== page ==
One Nobel Prize in Physiology or Medicine was awarded for what proved to be erroneous research, the award in 1926 to Johannes Andreas Grib Fibiger, a Danish professor of pathological anatomy, who reported the discovery of a worm that caused cancer of the rat stomach, which he designated Spiroptera carcinoma. The lesions were later shown to be hyperplastic, not neoplastic.18 Remarkably, three reports that were contemporaneous with Fibiger’s showing that coal tar produced cancer of the skin of animals; that a putative cancer virus could transmit fowl tumors; and that Schistosoma haematobium infection can result in bladder cancer were overlooked.22 The discovery of a transmissible agent that caused fowl sarcoma by Peyton Rous was recognized by the Nobel Foundation approximately a half century later. Each of these three mechanisms of cancer initiation has stood the test of time.

A second prize may have been premature, and certainly controversial, namely the 1949 Nobel Prize in Physiology or Medicine to António Egas Moniz, a Portuguese neurologist, for the treatment of severe psychiatric disorders, especially schizophrenia, by prefrontal lobotomy.23 The prize was shared with Walter Rudolf Hess for his neurophysiological studies of the diencephalon. A notable victim of the lobotomy procedure was Rosemary Kennedy, sister of US President John Fitzgerald Kennedy, an attractive, interactive woman, whose functional state was converted to a vegetative state by the procedure inflicted on her at the insistence of her father in 1941.

Today, with a research establishment that spans the world and with several hundred accomplished nominees each year, it is very difficult to award the Nobel Prize in Physiology or Medicine to the most deserving scientist or physician. Indeed, laureates recognize that their work would not have been possible without the discoveries of other scientists whose work had not been recognized by the Foundation.24 A former chairman of the Nobel Foundation, Arne Tiselius, himself a laureate, in response to a query about how laureates are selected, indicated that one cannot in practice apply the principle that the Nobel Prize should be given to the person who is best; it is impossible to define who is best. Hence, there is only one alternative: to try to find a particularly worthy candidate.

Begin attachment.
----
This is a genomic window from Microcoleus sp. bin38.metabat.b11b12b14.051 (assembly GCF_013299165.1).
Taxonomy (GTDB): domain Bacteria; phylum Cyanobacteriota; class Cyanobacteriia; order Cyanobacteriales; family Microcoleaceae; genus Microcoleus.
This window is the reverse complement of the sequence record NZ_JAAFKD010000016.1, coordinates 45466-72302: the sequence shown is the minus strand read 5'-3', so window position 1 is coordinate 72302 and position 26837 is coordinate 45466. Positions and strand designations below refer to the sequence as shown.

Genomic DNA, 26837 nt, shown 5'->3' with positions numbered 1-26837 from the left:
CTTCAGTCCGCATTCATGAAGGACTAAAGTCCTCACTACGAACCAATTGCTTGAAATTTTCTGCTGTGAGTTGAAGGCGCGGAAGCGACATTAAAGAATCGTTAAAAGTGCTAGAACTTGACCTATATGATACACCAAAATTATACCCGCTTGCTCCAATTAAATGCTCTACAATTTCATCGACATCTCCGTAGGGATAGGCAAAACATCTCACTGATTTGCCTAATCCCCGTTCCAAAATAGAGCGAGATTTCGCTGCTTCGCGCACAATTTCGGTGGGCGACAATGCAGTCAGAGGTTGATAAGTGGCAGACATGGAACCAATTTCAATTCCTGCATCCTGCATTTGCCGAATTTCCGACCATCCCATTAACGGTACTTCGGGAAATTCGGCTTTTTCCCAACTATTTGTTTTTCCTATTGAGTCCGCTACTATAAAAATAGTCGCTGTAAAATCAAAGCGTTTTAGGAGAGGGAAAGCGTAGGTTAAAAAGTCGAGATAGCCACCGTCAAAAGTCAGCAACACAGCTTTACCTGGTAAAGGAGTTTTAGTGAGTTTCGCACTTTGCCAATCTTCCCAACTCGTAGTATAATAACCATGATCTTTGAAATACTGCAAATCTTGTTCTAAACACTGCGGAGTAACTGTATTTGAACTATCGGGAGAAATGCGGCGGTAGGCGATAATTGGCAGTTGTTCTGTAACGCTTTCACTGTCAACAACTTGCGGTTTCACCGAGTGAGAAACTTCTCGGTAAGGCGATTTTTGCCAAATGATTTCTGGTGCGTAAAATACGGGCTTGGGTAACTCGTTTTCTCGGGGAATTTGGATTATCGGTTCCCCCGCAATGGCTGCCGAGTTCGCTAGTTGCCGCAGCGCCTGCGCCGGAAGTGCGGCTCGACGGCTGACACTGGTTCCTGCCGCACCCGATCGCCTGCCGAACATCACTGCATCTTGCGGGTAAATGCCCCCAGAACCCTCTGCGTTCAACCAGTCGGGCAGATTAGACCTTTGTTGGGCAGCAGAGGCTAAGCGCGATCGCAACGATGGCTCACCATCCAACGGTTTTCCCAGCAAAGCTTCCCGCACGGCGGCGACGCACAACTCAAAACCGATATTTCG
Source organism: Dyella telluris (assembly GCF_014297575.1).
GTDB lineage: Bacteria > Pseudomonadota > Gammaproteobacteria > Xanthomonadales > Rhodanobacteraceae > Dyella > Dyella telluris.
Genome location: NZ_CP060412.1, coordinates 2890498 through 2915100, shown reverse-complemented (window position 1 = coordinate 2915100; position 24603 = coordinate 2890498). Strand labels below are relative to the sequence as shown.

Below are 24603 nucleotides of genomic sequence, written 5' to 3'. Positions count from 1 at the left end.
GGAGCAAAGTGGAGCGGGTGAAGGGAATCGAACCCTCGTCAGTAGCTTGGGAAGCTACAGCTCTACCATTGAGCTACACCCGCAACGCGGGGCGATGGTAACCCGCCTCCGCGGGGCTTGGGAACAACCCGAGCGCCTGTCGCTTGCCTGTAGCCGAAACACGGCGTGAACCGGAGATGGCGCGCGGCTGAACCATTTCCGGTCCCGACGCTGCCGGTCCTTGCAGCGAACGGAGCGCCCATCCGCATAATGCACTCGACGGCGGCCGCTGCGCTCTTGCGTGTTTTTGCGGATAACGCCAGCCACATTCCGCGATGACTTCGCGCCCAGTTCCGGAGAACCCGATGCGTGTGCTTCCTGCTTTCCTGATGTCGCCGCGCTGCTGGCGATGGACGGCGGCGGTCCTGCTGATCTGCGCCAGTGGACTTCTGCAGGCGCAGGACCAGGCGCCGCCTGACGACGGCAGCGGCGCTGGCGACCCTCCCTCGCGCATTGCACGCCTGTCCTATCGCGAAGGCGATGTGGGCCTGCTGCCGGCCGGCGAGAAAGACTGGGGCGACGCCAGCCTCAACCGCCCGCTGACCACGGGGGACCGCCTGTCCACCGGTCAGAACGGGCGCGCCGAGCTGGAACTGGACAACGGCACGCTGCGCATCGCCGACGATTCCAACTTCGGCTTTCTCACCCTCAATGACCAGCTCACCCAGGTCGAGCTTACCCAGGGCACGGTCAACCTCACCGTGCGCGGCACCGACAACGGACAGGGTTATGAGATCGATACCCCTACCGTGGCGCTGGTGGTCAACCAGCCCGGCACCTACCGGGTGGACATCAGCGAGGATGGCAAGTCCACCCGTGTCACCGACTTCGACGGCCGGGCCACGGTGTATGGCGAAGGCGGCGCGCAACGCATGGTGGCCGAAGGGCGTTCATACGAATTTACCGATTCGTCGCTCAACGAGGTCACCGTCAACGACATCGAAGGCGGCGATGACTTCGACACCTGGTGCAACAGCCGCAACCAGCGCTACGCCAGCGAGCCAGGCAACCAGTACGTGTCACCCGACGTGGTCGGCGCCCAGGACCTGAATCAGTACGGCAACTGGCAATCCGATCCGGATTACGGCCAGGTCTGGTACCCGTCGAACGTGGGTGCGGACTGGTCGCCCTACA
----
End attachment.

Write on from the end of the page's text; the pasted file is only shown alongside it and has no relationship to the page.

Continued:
The Nobel Prize in Physiology or Medicine awarded in 1934 for the treatment of pernicious anemia holds special significance for the University of Rochester School of Medicine and Dentistry, which was nine years old in 1934, the first post-Flexnerian medical school established in the United States, when its founding Dean, George Whipple, shared the prize for his work on the repair of anemia in chronically bled dogs and the importance of liver in the diet to repair the anemia most efficiently.25